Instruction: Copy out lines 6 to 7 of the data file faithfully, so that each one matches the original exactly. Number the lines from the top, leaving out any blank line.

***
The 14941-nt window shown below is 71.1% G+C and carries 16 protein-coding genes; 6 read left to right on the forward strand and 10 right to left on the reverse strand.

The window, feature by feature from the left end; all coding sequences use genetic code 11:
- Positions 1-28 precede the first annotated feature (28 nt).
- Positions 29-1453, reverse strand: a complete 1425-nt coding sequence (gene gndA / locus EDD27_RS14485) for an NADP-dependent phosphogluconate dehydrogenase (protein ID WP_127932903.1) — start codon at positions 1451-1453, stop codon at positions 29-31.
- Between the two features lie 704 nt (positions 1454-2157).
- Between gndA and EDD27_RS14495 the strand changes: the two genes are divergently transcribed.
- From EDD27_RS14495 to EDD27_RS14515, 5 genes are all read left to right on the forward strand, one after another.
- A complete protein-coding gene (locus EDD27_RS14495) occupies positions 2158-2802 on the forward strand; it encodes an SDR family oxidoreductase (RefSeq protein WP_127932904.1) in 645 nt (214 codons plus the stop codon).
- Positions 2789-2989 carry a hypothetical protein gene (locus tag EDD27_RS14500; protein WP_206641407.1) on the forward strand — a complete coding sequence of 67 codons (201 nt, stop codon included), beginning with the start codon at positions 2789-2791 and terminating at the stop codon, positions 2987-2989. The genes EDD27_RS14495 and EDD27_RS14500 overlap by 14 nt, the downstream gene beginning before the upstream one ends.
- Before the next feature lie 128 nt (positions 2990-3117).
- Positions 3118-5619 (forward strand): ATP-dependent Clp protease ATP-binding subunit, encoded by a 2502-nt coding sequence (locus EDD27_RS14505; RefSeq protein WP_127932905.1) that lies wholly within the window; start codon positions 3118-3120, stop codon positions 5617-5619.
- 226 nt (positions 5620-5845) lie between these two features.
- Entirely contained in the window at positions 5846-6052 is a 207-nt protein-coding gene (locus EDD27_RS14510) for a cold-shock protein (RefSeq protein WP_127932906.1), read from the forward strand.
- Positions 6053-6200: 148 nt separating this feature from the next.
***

- Between gndA and EDD27_RS14495 the strand changes: the two genes are divergently transcribed.
- From EDD27_RS14495 to EDD27_RS14515, 5 genes are all read left to right on the forward strand, one after another.